How Edinburgh has changed according to Google Street View
SINCE it launched in the US a decade ago, Google Street View cameras have captured much of the Western world and beyond.
And in cities such as Edinburgh, where the Google team has performed multiple shoots, the historical view function allows us to effectively peel back the veneer of time, viewing images stretching back into what is now a different era. Like a fine whisky, it’s a function that is guaranteed to get better with age.
Google Street View coverage in Edinburgh began in July 2008, with the last visit taking place in October 2016.
In those eight years, we’ve seen numerous buildings demolished, businesses come and go and trams return to our streets.
What’s fascinating is that Google Street View allows us to visually track those changes, offering us an easy-to-navigate window into Edinburgh’s past.
In July 2008 it had been just five-and-a-half years since the devastating Cowgate fire, which gutted out several historic buildings. Numerous businesses, including Leisureland, the Gilded Balloon and La Belle Angele nightclub were forced to close or find alternative premises. The 8-storey SoCo development, which features pedestrian access between the Cowgate and South Bridge, and saw the long-awaited return of La Belle Angele, was completed in 2014.
There’s been a murder.. on Google Street View
OF all the images captured by Google cameras in Edinburgh perhaps the most famous was of a brutal “murder” on the streets of Leith.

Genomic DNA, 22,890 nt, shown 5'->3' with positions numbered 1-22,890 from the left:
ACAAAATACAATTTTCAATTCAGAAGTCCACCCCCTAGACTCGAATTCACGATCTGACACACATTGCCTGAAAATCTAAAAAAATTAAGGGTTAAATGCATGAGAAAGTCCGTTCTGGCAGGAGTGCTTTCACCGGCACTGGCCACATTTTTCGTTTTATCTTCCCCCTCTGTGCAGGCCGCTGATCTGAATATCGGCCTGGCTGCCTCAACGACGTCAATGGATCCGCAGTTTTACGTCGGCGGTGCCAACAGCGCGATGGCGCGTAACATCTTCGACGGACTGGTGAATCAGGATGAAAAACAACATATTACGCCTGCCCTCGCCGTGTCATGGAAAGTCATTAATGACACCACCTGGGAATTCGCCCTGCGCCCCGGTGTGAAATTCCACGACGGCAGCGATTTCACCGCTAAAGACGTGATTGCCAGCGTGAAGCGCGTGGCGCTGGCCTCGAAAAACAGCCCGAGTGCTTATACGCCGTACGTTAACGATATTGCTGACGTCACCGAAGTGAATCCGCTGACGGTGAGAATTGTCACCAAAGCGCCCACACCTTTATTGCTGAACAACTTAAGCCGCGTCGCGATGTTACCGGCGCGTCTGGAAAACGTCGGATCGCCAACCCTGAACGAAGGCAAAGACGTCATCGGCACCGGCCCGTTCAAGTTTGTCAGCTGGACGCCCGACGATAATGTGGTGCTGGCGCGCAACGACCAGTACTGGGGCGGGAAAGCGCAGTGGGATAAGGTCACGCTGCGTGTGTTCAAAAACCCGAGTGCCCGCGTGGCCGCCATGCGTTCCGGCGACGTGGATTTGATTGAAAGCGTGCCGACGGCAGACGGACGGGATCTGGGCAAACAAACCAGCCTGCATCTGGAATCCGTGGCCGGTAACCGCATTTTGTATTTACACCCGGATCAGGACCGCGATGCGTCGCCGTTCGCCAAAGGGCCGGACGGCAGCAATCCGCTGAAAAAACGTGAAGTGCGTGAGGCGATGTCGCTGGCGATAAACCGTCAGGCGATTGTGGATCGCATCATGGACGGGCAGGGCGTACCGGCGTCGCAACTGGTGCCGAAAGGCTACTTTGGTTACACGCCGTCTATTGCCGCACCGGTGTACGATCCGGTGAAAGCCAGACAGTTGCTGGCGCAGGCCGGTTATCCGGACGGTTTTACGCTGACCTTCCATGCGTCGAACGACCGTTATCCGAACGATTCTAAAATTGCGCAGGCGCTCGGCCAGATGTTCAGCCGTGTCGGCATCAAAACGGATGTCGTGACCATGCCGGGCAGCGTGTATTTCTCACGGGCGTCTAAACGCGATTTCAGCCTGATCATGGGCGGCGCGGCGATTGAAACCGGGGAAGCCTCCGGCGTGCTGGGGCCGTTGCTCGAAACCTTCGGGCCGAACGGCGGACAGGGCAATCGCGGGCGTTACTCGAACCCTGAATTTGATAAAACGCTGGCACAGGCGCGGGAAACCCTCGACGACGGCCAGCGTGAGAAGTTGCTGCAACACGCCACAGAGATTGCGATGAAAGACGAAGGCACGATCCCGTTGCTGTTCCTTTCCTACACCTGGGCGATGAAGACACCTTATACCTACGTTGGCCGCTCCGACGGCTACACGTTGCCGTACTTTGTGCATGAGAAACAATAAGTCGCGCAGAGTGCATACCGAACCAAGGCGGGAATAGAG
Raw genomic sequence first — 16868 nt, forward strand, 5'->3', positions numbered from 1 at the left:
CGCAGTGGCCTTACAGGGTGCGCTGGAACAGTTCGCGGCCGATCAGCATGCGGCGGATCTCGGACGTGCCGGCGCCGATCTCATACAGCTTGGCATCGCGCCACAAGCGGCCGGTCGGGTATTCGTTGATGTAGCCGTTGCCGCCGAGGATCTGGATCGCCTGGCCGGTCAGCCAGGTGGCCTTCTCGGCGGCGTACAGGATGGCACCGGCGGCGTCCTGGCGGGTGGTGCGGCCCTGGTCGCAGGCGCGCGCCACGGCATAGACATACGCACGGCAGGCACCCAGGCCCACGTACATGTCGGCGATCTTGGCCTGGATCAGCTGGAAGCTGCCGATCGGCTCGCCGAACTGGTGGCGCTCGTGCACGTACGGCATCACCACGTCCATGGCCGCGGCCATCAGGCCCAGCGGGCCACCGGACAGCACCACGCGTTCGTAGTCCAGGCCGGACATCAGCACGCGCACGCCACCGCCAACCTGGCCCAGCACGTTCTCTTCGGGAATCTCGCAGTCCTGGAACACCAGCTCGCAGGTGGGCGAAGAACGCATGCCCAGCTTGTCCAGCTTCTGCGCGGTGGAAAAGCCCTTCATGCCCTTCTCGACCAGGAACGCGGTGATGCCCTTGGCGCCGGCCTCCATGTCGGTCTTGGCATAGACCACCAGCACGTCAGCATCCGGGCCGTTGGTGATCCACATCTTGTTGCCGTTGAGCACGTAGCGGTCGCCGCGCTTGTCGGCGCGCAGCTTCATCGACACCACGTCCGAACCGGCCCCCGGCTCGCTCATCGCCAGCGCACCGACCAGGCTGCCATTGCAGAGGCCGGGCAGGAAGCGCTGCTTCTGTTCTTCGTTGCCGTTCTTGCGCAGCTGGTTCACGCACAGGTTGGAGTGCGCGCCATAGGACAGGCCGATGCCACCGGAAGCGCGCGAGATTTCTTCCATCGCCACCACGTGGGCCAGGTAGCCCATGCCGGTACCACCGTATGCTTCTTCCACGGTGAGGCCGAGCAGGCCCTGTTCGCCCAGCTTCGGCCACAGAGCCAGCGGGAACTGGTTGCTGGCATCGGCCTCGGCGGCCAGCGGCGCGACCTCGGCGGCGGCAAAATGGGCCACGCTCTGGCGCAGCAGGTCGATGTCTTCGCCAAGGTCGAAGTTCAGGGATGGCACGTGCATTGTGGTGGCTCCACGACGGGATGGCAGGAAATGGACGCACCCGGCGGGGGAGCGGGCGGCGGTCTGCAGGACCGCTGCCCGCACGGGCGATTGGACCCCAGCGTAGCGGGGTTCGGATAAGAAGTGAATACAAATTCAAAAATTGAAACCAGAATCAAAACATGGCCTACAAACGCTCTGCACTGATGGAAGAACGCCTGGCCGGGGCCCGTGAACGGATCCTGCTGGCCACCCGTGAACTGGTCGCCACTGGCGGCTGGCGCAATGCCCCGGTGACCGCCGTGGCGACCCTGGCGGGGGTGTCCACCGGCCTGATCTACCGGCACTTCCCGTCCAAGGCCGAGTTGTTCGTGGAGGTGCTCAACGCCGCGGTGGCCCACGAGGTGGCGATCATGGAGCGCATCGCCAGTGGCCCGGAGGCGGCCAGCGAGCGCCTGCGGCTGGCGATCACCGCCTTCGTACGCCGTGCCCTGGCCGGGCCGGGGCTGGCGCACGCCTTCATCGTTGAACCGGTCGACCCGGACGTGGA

In 2014, a shocked website user called police to report an apparent slaying after spotting a lifeless body on the ground in Giles Street sprawled out in front of the apparent murderer. Officers from Police Scotland were deployed to investigate – but quickly discovered the cold-blooded murderer and his lifeless victim were actually a pair of mischievous mechanics.
The quick-thinking jokers staged the fake homicide as the camera car passed alongside their garage.
Garage boss and “murder victim” Dan Thompson said they were “mortified” when uniformed officers turned up at the business to investigate reports of a death.
Working nearby was “axe-wielding maniac” and mechanic Gary Kerr, who also had to sheepishly admit it was all a hoax.
Cameras captured a changing city
Google has recorded some of the biggest changes to the Edinburgh streetscape over the last eight years.
In 2008 the foot of Leith Walk was awash with tramworks. The entrance to the Kirkgate at the Foot of the Walk has also changed somewhat, the familiar narwhal tusk sculpture was removed and Woolworths, which had been located there for many decades, closed down in 2009, when the firm went into liquidation.
Demolition of the disused and decaying Shrubhill House commenced in 2014. New flats with commercial premises have since been constructed.
In 2008 the groundwork was being prepared for the new tram depot at Gogar. Work continued on the site until last year, with the creation of the Edinburgh Gateway tram and rail stop.
Work started on a new James Gillespie’s High School in 2013. The 1960s edifice was torn down and replaced by a more up-to-date school at a cost of £34 million.
The Arches development found a novel use for a series of Victorian arches on East Market Street, creating an attractive new retail and leisure precinct in the centre of the city.
Standard Life spearheaded a controversial development on St Andrew Square which involved the demolition of a number of listed buildings along the south side of the square in Edinburgh’s New Town.
A year before Google visited, the old Lothian Regional Council offices at the top of Victoria Street made way for what was to be the Hotel Missoni new build. The 2008 Google Street View image shows it under construction.
The painted shops along Victoria Street have stayed much the same. The Shell ‘garage’ on Dalry Road, like so many petrol stations across Edinburgh in recent years, has disappeared.